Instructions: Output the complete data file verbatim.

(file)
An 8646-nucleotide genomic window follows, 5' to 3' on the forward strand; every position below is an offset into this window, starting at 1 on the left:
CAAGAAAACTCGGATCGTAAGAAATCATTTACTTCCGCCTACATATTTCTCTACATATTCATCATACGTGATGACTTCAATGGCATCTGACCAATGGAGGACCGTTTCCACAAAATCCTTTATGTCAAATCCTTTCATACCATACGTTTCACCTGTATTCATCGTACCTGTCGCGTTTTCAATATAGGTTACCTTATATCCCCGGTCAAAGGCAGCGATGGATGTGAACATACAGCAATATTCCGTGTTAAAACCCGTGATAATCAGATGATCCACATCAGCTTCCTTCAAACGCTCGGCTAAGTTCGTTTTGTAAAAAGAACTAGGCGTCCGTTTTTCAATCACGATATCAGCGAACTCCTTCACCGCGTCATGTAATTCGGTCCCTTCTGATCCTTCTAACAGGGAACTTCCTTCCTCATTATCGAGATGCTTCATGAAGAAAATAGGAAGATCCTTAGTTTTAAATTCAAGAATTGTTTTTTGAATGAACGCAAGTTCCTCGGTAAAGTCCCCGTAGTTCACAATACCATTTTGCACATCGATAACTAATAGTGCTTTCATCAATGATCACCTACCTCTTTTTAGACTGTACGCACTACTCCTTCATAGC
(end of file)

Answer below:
An 8646-nucleotide genomic window follows, 5' to 3' on the forward strand; every position below is an offset into this window, starting at 1 on the left:
CAAGAAAACTCGGATCGTAAGAAATCATTTACTTCCGCCTACATATTTCTCTACATATTCATCATACGTGATGACTTCAATGGCATCTGACCAATGGAGGACCGTTTCCACAAAATCCTTTATGTCAAATCCTTTCATACCATACGTTTCACCTGTATTCATCGTACCTGTCGCGTTTTCAATATAGGTTACCTTATATCCCCGGTCAAAGGCAGCGATGGATGTGAACATACAGCAATATTCCGTGTTAAAACCCGTGATAATCAGATGATCCACATCAGCTTCCTTCAAACGCTCGGCTAAGTTCGTTTTGTAAAAAGAACTAGGCGTCCGTTTTTCAATCACGATATCAGCGAACTCCTTCACCGCGTCATGTAATTCGGTCCCTTCTGATCCTTCTAACAGGGAACTTCCTTCCTCATTATCGAGATGCTTCATGAAGAAAATAGGAAGATCCTTAGTTTTAAATTCAAGAATTGTTTTTTGAATGAACGCAAGTTCCTCGGTAAAGTCCCCGTAGTTCACAATACCATTTTGCACATCGATAACTAATAGTGCTTTCATCAATGATCACCTACCTCTTTTTAGACTGTACGCACTACTCCTTCATAGC